Clearly, our evolved natures will be reflected in our needs, our wants, our systems of social organization, our systems of meanings and symbols, and, indeed, our very existence as human beings.

     Evolutionary psychopathologists vary in their particular emphases and domains of research and theory, but they all share the belief that human joy, success, misery, and suffering cannot be fully understood without an understanding of our status as a species and our kinship with the rest of nature.

     Therefore, normality in any aspect of the living being would imply operation within the “designed” range of response for the organ or organ system in question.  Likewise, abnormality in any structure/function aspect of the organism would imply operation above, below, or otherwise discrepant from the “normal” range of response.  Genetic mutation, organ dysfunction or failure, metabolic dysfunction, or cancer illustrate serious deviations from natural design.

     Human beings add another monumental level of complexity to this straightforward scenario- that of culture and all the benefits, pleasures, and cosmological meanings that go with it.  But culture is not just a gigantic security blanket for people too far from nature to turn back; with its pressures, stresses, and demands to conform, it extracts generous payment for any benefits granted.  A modern human being in a technological meritocracy cannot get by being natural or “normal” in the ancestral sense (viz., biological normality), he or she must also compete for acceptance, respect, and prestige in the cultural context.  
 
     Thus, I suggest that psychological normality requires some degree of reconciliation between the often antagonistic domains of human nature and culture; failure to achieve some minimal degree of reconciliation is at the heart of psychological abnormality.  Failure to reconcile the archaic self with the current psychological self, produces a condition of mismatch that is associated with a wide range of physical and psychological pathologies (see page ).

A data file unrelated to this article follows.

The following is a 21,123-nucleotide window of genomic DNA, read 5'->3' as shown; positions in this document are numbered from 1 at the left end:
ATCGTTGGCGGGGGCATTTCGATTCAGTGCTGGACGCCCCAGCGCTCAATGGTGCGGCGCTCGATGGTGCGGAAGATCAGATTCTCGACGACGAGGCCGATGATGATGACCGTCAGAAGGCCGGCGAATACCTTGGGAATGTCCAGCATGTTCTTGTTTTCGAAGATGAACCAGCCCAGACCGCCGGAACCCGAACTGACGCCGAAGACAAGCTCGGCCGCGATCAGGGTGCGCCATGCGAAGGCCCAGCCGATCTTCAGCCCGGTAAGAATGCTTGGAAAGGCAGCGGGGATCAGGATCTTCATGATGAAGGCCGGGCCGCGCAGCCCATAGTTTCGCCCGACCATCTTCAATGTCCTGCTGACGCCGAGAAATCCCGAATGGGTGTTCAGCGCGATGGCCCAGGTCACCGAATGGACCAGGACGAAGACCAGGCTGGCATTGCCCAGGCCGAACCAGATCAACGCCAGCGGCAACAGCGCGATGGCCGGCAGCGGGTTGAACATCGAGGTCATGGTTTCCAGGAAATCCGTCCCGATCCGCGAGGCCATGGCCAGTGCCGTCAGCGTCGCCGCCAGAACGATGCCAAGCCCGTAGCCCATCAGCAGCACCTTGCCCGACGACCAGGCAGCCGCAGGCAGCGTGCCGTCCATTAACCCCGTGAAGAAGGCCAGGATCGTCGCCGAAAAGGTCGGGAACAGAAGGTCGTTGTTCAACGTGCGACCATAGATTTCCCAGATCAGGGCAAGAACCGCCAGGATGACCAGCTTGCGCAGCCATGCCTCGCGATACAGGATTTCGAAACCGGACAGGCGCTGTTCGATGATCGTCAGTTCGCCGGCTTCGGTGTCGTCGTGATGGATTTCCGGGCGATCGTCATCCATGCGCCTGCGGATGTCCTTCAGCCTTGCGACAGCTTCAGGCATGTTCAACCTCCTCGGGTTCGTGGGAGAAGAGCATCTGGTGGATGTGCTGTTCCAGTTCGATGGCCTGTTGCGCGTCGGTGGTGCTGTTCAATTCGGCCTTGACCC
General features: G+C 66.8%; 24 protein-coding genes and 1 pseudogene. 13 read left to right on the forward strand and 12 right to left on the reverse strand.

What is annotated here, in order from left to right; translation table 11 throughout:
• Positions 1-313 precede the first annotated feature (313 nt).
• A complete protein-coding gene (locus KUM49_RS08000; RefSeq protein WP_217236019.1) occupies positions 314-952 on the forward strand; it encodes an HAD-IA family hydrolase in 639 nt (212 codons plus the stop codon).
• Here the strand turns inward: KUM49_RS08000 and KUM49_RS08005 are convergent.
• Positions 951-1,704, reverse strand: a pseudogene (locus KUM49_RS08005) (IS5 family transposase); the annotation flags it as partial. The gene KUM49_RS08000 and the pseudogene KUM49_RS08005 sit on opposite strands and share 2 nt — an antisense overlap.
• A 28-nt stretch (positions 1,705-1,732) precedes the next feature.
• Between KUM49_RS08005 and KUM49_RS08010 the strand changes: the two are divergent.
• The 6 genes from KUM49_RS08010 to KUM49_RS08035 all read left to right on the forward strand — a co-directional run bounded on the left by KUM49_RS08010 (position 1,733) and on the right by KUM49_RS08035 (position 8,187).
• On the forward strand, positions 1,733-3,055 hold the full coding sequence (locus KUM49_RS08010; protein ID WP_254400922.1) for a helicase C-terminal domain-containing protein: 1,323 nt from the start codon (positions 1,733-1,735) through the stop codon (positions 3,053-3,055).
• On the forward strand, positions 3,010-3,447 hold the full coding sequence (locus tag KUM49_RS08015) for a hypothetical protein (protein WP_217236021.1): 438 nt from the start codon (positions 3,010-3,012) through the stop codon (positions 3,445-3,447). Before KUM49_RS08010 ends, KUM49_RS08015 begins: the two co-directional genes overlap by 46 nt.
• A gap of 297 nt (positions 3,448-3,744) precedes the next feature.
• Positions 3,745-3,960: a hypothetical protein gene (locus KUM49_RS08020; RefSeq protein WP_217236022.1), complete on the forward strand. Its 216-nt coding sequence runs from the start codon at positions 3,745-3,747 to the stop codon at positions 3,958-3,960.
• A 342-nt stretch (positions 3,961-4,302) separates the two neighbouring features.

Psychological Normality
     Normality in human beings involves functioning and acting in accordance with the inherent physical and psychological design features of species Homo sapiens in a manner consistent with the natural drive for biological success (survival/reproduction) and the acquired drive for cultural success (acceptance/prestige).

Psychological Abnormality
     Psychological abnormality in human beings reflects failure to act in accordance with inherent physical and mental design features such that the natural drive for biological success (survival/reproduction) and the acquired drive for cultural success (acceptance/prestige) are significantly compromised or nullified. 

Human Paleopsychopathology: The Integrated Model

     My version of psychopathology builds upon the broader field of human paleopsychology and it features four major conceptual branches: phylogenetic regression theory, psychological kinship theory, mismatch theory and the fourfold model.  My approach to paleopsychopathology serves as a heuristic device for understanding the etiology and maintenance processes of psychopathology, and it also has broad relevance for treatment and psychotherapy



References

Abrams, G. D. (1986).  Introduction to general pathology: Mechanisms of disease, in S. Price and L. Wilson (Eds.),  Pathophysiology: Clinical Concepts of Disease Processes (3rd. ed.), New York, McGraw-Hill.
 
Bailey, K. G. (1987).   Human Paleopsychology: Applications to Aggression and Pathological Processes.  Hillddale, NJ, Lawrence Erlbaum.

Rosenhan, D. L. and Selifman, M. E. P. (1995).   Abnormal Psychology. ​ New York, W. W. Norton.

  
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Kent G. Bailey kgbailey1@verizon.net